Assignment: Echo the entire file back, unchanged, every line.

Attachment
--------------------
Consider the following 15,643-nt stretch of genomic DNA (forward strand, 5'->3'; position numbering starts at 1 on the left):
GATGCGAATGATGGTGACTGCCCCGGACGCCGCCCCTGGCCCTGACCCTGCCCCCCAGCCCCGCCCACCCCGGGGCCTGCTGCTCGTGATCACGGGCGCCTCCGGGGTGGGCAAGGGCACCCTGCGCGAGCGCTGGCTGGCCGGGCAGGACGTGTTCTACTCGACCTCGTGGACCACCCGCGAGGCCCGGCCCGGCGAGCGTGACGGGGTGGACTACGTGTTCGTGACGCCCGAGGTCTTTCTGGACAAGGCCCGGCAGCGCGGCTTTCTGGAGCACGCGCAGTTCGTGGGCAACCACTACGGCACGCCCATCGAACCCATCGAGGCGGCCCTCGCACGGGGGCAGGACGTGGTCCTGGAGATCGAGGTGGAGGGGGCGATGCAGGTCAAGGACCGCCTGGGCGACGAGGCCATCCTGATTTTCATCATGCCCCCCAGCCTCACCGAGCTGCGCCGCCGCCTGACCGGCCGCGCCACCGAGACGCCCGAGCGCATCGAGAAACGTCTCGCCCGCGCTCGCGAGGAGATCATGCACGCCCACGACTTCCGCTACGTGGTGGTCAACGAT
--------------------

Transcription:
Consider the following 15,643-nt stretch of genomic DNA (forward strand, 5'->3'; position numbering starts at 1 on the left):
GATGCGAATGATGGTGACTGCCCCGGACGCCGCCCCTGGCCCTGACCCTGCCCCCCAGCCCCGCCCACCCCGGGGCCTGCTGCTCGTGATCACGGGCGCCTCCGGGGTGGGCAAGGGCACCCTGCGCGAGCGCTGGCTGGCCGGGCAGGACGTGTTCTACTCGACCTCGTGGACCACCCGCGAGGCCCGGCCCGGCGAGCGTGACGGGGTGGACTACGTGTTCGTGACGCCCGAGGTCTTTCTGGACAAGGCCCGGCAGCGCGGCTTTCTGGAGCACGCGCAGTTCGTGGGCAACCACTACGGCACGCCCATCGAACCCATCGAGGCGGCCCTCGCACGGGGGCAGGACGTGGTCCTGGAGATCGAGGTGGAGGGGGCGATGCAGGTCAAGGACCGCCTGGGCGACGAGGCCATCCTGATTTTCATCATGCCCCCCAGCCTCACCGAGCTGCGCCGCCGCCTGACCGGCCGCGCCACCGAGACGCCCGAGCGCATCGAGAAACGTCTCGCCCGCGCTCGCGAGGAGATCATGCACGCCCACGACTTCCGCTACGTGGTGGTCAACGAT